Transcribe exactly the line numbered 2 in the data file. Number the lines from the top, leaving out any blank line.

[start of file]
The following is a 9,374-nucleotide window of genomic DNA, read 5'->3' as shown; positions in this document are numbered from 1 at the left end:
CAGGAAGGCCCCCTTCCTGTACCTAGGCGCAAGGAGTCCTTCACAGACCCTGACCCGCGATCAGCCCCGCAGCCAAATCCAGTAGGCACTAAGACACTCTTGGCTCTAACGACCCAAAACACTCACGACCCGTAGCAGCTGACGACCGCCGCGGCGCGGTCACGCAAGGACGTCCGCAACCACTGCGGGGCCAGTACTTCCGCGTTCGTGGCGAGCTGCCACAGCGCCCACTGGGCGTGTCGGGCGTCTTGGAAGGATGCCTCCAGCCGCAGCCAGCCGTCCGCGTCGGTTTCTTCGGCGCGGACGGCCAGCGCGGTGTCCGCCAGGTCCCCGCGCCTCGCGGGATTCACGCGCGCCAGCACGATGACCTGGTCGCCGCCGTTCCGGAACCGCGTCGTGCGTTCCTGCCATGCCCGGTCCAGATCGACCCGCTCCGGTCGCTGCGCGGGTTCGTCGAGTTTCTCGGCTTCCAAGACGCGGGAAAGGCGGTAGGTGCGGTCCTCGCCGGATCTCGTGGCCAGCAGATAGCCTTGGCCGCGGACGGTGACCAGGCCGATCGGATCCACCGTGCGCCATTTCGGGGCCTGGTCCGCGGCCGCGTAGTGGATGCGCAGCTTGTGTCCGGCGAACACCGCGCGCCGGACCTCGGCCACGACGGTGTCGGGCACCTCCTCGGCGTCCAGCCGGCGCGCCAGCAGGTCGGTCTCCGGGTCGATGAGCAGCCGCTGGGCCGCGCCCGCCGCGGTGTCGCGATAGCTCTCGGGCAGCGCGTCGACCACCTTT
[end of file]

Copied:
CAGGAAGGCCCCCTTCCTGTACCTAGGCGCAAGGAGTCCTTCACAGACCCTGACCCGCGATCAGCCCCGCAGCCAAATCCAGTAGGCACTAAGACACTCTTGGCTCTAACGACCCAAAACACTCACGACCCGTAGCAGCTGACGACCGCCGCGGCGCGGTCACGCAAGGACGTCCGCAACCACTGCGGGGCCAGTACTTCCGCGTTCGTGGCGAGCTGCCACAGCGCCCACTGGGCGTGTCGGGCGTCTTGGAAGGATGCCTCCAGCCGCAGCCAGCCGTCCGCGTCGGTTTCTTCGGCGCGGACGGCCAGCGCGGTGTCCGCCAGGTCCCCGCGCCTCGCGGGATTCACGCGCGCCAGCACGATGACCTGGTCGCCGCCGTTCCGGAACCGCGTCGTGCGTTCCTGCCATGCCCGGTCCAGATCGACCCGCTCCGGTCGCTGCGCGGGTTCGTCGAGTTTCTCGGCTTCCAAGACGCGGGAAAGGCGGTAGGTGCGGTCCTCGCCGGATCTCGTGGCCAGCAGATAGCCTTGGCCGCGGACGGTGACCAGGCCGATCGGATCCACCGTGCGCCATTTCGGGGCCTGGTCCGCGGCCGCGTAGTGGATGCGCAGCTTGTGTCCGGCGAACACCGCGCGCCGGACCTCGGCCACGACGGTGTCGGGCACCTCCTCGGCGTCCAGCCGGCGCGCCAGCAGGTCGGTCTCCGGGTCGATGAGCAGCCGCTGGGCCGCGCCCGCCGCGGTGTCGCGATAGCTCTCGGGCAGCGCGTCGACCACCTTT